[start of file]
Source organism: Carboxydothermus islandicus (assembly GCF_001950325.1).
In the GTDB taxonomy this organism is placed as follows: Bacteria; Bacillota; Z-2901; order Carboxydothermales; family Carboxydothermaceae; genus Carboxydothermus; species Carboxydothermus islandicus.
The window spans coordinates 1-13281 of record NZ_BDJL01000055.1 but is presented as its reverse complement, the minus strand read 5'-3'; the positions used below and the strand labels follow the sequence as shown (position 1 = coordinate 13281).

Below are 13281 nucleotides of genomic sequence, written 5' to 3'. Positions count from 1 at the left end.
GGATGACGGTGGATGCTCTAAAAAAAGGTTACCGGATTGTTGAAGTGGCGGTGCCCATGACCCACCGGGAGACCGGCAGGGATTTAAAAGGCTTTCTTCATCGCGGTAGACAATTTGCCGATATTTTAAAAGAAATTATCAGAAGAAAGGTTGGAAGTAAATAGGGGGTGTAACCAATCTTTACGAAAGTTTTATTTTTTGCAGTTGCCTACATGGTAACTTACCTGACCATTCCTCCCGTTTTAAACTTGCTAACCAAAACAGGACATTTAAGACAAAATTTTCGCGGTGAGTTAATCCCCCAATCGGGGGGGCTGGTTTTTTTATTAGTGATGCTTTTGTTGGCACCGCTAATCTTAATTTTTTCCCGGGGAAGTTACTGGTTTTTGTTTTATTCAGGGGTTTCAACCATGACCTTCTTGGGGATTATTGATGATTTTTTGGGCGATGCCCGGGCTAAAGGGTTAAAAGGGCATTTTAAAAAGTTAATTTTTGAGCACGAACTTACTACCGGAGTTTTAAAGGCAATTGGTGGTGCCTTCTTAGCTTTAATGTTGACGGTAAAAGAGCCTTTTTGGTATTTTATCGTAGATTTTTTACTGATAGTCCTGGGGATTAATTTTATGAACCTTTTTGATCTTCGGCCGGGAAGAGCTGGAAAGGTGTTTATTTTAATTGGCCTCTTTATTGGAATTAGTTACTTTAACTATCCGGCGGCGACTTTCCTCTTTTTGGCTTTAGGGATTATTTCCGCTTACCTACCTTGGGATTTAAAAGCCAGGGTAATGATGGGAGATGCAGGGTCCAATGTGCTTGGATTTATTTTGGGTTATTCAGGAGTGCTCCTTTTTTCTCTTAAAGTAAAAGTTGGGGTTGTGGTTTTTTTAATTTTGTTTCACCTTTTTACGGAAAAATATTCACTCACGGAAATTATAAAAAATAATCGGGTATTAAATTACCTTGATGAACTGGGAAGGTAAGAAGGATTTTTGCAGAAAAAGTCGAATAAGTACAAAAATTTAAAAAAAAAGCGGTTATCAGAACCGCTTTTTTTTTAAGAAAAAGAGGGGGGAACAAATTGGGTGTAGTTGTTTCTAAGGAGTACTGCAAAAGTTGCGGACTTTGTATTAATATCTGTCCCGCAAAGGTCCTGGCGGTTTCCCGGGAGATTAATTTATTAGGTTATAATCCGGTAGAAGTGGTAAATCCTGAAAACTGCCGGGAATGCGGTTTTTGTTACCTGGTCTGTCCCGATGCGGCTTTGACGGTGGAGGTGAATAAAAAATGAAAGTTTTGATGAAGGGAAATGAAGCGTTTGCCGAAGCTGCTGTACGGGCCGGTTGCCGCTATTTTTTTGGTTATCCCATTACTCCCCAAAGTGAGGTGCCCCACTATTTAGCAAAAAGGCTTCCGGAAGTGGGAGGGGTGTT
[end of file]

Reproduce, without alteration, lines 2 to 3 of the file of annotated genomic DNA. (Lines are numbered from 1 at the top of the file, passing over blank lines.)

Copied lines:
In the GTDB taxonomy this organism is placed as follows: Bacteria; Bacillota; Z-2901; order Carboxydothermales; family Carboxydothermaceae; genus Carboxydothermus; species Carboxydothermus islandicus.
The window spans coordinates 1-13281 of record NZ_BDJL01000055.1 but is presented as its reverse complement, the minus strand read 5'-3'; the positions used below and the strand labels follow the sequence as shown (position 1 = coordinate 13281).